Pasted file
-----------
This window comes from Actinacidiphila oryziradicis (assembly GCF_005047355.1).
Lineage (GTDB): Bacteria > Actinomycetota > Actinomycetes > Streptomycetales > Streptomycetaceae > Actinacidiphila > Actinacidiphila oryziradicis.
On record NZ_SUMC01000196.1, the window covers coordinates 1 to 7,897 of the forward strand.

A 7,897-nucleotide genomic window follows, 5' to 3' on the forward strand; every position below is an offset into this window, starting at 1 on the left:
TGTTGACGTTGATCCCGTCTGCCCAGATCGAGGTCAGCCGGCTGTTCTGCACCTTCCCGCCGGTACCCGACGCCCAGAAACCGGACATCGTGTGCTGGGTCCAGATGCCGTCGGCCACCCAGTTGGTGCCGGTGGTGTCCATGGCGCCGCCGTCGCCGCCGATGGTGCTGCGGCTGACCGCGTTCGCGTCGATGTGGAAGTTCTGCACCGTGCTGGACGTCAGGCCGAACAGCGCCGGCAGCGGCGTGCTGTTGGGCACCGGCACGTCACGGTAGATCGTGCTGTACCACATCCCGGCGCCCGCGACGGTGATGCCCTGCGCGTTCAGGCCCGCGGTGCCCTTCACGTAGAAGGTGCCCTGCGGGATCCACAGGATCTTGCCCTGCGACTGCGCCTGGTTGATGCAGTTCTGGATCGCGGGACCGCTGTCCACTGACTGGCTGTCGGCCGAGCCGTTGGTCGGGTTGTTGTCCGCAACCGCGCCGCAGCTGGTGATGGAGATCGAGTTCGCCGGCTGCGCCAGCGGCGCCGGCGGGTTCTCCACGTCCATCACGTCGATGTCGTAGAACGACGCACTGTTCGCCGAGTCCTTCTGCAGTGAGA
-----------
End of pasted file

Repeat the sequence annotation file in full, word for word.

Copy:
This window comes from Actinacidiphila oryziradicis (assembly GCF_005047355.1).
Lineage (GTDB): Bacteria > Actinomycetota > Actinomycetes > Streptomycetales > Streptomycetaceae > Actinacidiphila > Actinacidiphila oryziradicis.
On record NZ_SUMC01000196.1, the window covers coordinates 1 to 7,897 of the forward strand.

A 7,897-nucleotide genomic window follows, 5' to 3' on the forward strand; every position below is an offset into this window, starting at 1 on the left:
TGTTGACGTTGATCCCGTCTGCCCAGATCGAGGTCAGCCGGCTGTTCTGCACCTTCCCGCCGGTACCCGACGCCCAGAAACCGGACATCGTGTGCTGGGTCCAGATGCCGTCGGCCACCCAGTTGGTGCCGGTGGTGTCCATGGCGCCGCCGTCGCCGCCGATGGTGCTGCGGCTGACCGCGTTCGCGTCGATGTGGAAGTTCTGCACCGTGCTGGACGTCAGGCCGAACAGCGCCGGCAGCGGCGTGCTGTTGGGCACCGGCACGTCACGGTAGATCGTGCTGTACCACATCCCGGCGCCCGCGACGGTGATGCCCTGCGCGTTCAGGCCCGCGGTGCCCTTCACGTAGAAGGTGCCCTGCGGGATCCACAGGATCTTGCCCTGCGACTGCGCCTGGTTGATGCAGTTCTGGATCGCGGGACCGCTGTCCACTGACTGGCTGTCGGCCGAGCCGTTGGTCGGGTTGTTGTCCGCAACCGCGCCGCAGCTGGTGATGGAGATCGAGTTCGCCGGCTGCGCCAGCGGCGCCGGCGGGTTCTCCACGTCCATCACGTCGATGTCGTAGAACGACGCACTGTTCGCCGAGTCCTTCTGCAGTGAGA